When I’ve had a chance to load it up and ride it to work for a few days, I’ll report back on how the A2B works on the kinder, gentler winter streets of Phoenix.

PotholeOne last word on Kenda tires: I once thought I would change to a different tire when it came time to replace the shoes on the recumbent. I’ll probably stay with Kendas. I once bounced into a pothole next to a manhole which was almost two inches below the surface of the pavement. Although the severe bounce knocked my bike computer right out of the handlebar clip, and loosened a few fillings in my teeth, the Kenda tires were not fazed at all. I’ll take a tire that tough over a more “grippy” one any day of the week!

 
Burley nomad 229

6 Responses to “A2B Metro Goes South for the Winter”

  1. Ted Johnson says:

    BluesCat: The JOYBAG Metro that you have is not the current incarnation. The new ones come with an integrated headlight and a much better instrument panel.

    I spoke with a rep from Ultra Motor before the new model came out, and they seemed to have addressed pretty much every one of my gripes about the bike.

    Headlights

    Panel

    It is on the heavy side, even for an electric bike.

  2. I’m interested to see how the pedals are reviewed–on these configurations, often, they are in place to make it a “bicycle” and not an electic motorcycle, but due to the weight and design, are not really practical to pedal for twenty miles in case of battery exhaustion, for example. We’ll see what AZBC thinks, though.

  3. BluesCat says:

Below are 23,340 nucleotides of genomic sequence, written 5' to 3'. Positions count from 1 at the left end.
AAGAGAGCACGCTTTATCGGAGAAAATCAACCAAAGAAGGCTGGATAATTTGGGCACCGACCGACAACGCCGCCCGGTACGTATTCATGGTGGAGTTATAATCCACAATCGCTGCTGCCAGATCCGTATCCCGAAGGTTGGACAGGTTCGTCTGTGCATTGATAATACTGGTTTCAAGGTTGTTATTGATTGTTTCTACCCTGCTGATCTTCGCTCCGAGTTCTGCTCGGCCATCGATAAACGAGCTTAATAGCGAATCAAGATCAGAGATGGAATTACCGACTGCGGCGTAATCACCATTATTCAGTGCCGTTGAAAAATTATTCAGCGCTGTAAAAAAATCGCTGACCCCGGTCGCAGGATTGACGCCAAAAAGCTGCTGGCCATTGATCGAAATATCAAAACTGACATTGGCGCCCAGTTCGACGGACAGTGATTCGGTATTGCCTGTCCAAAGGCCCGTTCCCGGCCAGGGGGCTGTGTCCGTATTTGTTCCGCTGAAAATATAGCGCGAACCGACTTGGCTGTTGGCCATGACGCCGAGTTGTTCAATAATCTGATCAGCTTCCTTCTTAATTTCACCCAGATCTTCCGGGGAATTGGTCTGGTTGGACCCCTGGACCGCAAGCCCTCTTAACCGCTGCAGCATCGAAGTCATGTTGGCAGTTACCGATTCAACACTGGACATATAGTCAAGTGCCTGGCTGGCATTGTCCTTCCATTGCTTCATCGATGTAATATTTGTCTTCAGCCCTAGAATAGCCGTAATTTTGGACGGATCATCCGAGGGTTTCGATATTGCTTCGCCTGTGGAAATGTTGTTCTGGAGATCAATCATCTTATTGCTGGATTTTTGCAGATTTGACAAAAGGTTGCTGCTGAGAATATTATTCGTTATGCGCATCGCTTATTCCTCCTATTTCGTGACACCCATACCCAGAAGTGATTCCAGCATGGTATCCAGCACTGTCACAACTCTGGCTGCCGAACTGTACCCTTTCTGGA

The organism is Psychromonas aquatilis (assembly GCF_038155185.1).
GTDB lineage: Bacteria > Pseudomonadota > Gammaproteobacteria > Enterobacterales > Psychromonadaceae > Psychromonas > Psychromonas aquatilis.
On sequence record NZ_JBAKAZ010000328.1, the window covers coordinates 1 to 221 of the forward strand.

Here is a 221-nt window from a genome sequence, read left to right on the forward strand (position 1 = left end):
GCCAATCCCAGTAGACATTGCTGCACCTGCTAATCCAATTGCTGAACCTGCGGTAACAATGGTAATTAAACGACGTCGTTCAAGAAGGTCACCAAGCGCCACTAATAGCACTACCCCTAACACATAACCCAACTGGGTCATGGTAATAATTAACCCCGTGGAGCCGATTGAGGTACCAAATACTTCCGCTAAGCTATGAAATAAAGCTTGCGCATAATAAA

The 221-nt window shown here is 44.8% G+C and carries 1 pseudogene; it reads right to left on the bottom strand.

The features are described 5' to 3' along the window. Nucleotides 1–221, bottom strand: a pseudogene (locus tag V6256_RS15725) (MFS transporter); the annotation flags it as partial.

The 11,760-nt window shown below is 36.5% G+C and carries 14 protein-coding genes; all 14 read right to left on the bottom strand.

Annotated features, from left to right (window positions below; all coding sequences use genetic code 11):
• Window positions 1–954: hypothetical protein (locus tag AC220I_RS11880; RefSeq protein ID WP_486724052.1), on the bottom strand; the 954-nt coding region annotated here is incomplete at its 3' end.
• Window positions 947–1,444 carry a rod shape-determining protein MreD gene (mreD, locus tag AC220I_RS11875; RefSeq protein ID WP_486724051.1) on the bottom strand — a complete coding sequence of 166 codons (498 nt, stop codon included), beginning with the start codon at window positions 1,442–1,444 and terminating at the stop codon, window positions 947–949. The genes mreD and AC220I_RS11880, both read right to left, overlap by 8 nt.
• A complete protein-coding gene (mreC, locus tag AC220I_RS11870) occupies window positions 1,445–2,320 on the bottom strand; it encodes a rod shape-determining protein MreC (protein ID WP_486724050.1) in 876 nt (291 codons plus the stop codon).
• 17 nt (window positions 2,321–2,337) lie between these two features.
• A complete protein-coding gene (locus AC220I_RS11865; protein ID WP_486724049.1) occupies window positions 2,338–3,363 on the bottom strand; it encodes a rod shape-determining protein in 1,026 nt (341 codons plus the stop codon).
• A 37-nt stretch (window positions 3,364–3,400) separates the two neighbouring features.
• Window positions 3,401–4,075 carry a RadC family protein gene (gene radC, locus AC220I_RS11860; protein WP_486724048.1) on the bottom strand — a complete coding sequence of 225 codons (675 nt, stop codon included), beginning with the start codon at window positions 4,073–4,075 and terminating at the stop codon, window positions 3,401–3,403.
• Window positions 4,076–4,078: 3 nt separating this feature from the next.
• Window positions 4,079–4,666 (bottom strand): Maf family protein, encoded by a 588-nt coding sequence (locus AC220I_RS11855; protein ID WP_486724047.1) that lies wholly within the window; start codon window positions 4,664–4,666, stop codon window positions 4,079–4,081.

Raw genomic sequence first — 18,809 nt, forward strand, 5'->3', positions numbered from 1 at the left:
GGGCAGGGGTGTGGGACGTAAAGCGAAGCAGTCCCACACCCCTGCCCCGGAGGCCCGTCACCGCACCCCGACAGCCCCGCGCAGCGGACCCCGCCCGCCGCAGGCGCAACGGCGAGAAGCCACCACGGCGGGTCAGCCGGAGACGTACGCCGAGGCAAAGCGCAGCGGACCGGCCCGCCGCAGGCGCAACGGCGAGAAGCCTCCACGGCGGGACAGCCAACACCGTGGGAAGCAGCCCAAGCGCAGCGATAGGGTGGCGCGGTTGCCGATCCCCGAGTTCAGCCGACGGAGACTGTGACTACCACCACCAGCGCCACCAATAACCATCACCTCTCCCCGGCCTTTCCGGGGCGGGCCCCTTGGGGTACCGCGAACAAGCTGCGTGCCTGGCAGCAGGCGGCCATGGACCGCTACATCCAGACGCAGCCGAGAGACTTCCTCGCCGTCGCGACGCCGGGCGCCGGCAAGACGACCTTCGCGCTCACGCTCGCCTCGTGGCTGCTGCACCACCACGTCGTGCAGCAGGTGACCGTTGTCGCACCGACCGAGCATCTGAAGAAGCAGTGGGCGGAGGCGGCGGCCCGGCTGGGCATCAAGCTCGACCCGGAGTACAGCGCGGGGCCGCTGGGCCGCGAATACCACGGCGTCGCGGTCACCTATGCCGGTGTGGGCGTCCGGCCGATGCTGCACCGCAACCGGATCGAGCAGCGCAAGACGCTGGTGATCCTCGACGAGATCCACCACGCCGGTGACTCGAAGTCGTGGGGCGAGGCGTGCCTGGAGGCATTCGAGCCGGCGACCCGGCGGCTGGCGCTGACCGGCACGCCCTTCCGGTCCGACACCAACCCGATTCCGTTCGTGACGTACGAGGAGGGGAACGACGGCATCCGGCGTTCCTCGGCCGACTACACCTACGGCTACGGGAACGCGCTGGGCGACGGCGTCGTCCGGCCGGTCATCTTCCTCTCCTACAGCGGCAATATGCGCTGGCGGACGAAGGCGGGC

JRA – Yeah, I wouldn’t want to even climb SMALL hills with no battery power. Luckily, the flat terrain of Phoenix, coupled with the nice, low MTB-type rear dérailleur means I could limp home okay — at about 8 mph — if I ran out of battery power.

  4. I agree with both BluesCat and John Alpha, the Metro is both not ideal to ride for 20 miles or up hills w/o power but very doable. I ride both the Metro and Velociti on flats often w/o power assist and while it is a good workout, and extends range considerably, does work you.

    I also live in the hills and work at sea level, and more than once have had to ride uphill w/o power,again doable, though you will sweat a bit!

  5. BluesCat says:

    Nate – My understanding is that the Velociti is quite a bit lighter than the Metro, and runs on 24″ wheels and tires rather than the 20″ shoes on the Metro.

    How does that affect the “bike like” or “scooter like” ride quality?

    • Ted Johnson says:

      BluesCat:

      The Velociti definitely has more bike-like feeling, and it feels more lightweight (maybe because it is more lightweight; 60 lbs as opposed to the Metro’s 80 lbs.)

      One nifty thing about the Metro is that you can add a supplemental battery to double the range (as well as add a few pounds to the weight), whereas the Velociti only has connections for one battery.